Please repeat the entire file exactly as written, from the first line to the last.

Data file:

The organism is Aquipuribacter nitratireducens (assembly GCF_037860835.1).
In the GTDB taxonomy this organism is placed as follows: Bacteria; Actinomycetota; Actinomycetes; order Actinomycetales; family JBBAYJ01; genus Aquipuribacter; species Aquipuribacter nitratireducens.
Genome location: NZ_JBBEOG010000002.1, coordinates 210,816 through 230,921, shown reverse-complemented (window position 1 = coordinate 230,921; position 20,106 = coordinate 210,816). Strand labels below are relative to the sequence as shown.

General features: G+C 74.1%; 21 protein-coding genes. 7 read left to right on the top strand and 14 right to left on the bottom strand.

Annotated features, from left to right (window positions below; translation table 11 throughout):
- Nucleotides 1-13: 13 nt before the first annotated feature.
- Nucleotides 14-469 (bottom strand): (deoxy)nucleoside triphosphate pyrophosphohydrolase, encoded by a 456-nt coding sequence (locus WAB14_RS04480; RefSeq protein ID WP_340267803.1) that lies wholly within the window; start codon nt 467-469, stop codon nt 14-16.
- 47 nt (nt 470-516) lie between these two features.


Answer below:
The organism is Aquipuribacter nitratireducens (assembly GCF_037860835.1).
In the GTDB taxonomy this organism is placed as follows: Bacteria; Actinomycetota; Actinomycetes; order Actinomycetales; family JBBAYJ01; genus Aquipuribacter; species Aquipuribacter nitratireducens.
Genome location: NZ_JBBEOG010000002.1, coordinates 210,816 through 230,921, shown reverse-complemented (window position 1 = coordinate 230,921; position 20,106 = coordinate 210,816). Strand labels below are relative to the sequence as shown.

General features: G+C 74.1%; 21 protein-coding genes. 7 read left to right on the top strand and 14 right to left on the bottom strand.

Annotated features, from left to right (window positions below; translation table 11 throughout):
- Nucleotides 1-13: 13 nt before the first annotated feature.
- Nucleotides 14-469 (bottom strand): (deoxy)nucleoside triphosphate pyrophosphohydrolase, encoded by a 456-nt coding sequence (locus WAB14_RS04480; RefSeq protein ID WP_340267803.1) that lies wholly within the window; start codon nt 467-469, stop codon nt 14-16.
- 47 nt (nt 470-516) lie between these two features.